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Categorized | Financial

Brexit ‘could hit 5,500 UK firms that use EU passport’

Posted on September 20, 2016

The scale of disruption that Brexit could cause in the City of London has been revealed by figures showing that 5,500 UK-registered companies rely on “passports” to do business in other European countries.

More than 8,000 financial services firms based in the EU or the European Economic Area rely on single-market passports to do business in the UK, according to numbers from the Financial Conduct Authority released on Tuesday.

    There is a growing fear in the City that once UK leaves the EU it will lose its passporting rights, which automatically grant access to other members of the single market in various sectors of the financial services. This allows companies to serve clients across Europe without having to win licences in individual countries.

    “The business put at risk could be significant,” said Andrew Tyrie, the MP who chairs the parliamentary Treasury committee, which published the figures it received in a letter from Andrew Bailey, chief executive of the FCA.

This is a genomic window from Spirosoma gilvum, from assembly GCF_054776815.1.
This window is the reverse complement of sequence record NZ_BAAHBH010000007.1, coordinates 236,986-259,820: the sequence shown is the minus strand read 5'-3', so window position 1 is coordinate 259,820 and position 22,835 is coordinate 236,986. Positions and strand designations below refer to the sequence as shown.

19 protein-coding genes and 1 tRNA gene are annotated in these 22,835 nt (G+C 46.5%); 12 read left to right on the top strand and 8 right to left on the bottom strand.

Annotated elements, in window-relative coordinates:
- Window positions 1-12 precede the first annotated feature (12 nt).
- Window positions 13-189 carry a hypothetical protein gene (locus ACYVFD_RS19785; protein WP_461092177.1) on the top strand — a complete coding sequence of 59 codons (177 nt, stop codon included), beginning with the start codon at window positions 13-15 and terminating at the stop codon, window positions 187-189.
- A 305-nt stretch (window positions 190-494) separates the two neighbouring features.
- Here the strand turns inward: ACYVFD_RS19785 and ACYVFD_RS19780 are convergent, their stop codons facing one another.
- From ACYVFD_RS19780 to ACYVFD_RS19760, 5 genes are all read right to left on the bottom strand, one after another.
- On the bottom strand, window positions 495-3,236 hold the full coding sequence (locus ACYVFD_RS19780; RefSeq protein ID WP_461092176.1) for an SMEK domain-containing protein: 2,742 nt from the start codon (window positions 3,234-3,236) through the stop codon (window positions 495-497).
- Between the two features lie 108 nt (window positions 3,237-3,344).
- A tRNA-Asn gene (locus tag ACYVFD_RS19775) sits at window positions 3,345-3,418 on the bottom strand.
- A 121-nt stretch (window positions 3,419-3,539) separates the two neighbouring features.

“None of the current off-the-shelf arrangements can preserve existing passporting arrangements, while giving the UK the influence and control it needs over financial services regulation as it develops,” said Mr Tyrie.

    “No doubt the hard grind of establishing what best protects UK interests is already under way,” he added. “This issue needs to be right at the top of the in-trays of the chancellor, the governor of the Bank of England, and the UK’s lead negotiators.”

    Brexit complexity will add to costs for the City

    View of the City of London skyline from the FT offices this afternoon.

    Legal advisers and hedge funds will be among the few in City to benefit from Brexit vote

    The total number of passports held by UK firms amounted to 336,421, as many firms hold more than one for different sectors in different countries.

    The passports cover a range of different activities, including investment banking, corporate lending, insurance, payments and asset management.

    Many banks are still crunching the numbers on which parts of their cross-border operations would be most affected by the various potential outcomes of the negotiations for the UK to leave the EU.

    But several senior banking executives and their advisers told the Financial Times recently that an early consensus was forming around a figure of about 20 per cent, or £9bn, for the amount of investment banking and capital markets revenue that faces disruption in the most extreme scenario.